If there is a pronounced deviation that could reduce the integrity of your wheel or impair the performance of your brakes, try truing the wheel.

Loosen the spokes either side of the broken one in small increments using the spoke key on your multi tool. Turn each one fractionally, then check the wheel’s trueness by holding the guide against the rim and spinning it. Keep adjusting the two spokes and checking the rim until the wheel runs as true as possible. Replace or repair the wheel before your next ride.

4. Broken chain

Bike chains don’t often brake but it’s worth carrying a quick link or a multi tool that includes a chain tool. Unthread the broken chain from your bike. If you have a quick link, just remove the damaged chain link. Using the chain tool to push the pin through the outer and inner plates. Rest the front of the chain on the bottom bracket shell and route the rear end through the front derailleur, across the cassette and through the rear derailleur. Draw the two ends of the chain together below the chainstay and join them using the quick link. Replace the chain onto the chainring.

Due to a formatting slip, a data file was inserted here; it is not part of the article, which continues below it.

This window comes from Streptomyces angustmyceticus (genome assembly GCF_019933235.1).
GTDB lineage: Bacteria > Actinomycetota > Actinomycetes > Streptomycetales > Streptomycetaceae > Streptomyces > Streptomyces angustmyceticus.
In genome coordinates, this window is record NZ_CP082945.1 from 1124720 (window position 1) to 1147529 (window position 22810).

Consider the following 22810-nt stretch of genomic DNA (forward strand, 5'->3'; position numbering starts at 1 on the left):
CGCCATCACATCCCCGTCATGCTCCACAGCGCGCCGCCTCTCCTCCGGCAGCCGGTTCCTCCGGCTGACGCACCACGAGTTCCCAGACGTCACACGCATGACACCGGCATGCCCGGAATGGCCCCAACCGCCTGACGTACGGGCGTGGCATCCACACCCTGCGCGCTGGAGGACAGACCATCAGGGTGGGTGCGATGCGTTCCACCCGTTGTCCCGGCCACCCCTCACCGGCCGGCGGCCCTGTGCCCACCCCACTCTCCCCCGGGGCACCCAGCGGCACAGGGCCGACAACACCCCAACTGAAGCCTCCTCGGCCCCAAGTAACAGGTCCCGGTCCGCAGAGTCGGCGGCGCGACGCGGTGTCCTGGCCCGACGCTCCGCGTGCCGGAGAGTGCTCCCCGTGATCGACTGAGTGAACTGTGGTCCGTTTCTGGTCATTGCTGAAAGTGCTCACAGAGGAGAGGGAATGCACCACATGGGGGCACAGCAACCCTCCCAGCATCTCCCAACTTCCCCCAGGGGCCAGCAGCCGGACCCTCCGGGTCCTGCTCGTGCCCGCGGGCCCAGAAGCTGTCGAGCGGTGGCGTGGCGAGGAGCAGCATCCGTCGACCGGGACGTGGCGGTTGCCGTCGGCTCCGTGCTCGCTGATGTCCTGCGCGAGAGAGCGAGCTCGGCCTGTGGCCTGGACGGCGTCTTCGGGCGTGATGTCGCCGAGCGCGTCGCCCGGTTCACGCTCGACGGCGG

If you don’t have a quick link you need to remove two links from the chain, including the broken one. Use the chain tool to push the pin through the broken link, only as far as the furthest outer plate as you need to reinsert it. Route the chain across the bike as previously described, then join the ends using the chain tool to push the pin back through the plates. The new join is likely to be stiff, so flex it with your hands until it moves freely. Return the chain ring, and avoid shifting to the larger cogs to prevent putting too much tension on the newly shortened chain.

5. Damaged derailleurs

The rear derailleur can become bent or damaged without you realising, for example if your bike has fallen over. If you are riding off road, mud and grit can clog it so the chain won’t be able to run smoothly. In the event of a broken derailleur, converting the bike into a single speed to get you home is easy. Firstly, you need to bypass the broken derailleur – us an Allen key to loosen the gear cable from the rear derailleur, and tie it up so that it’s out of the way. You can use it later when fitting a new derailleur.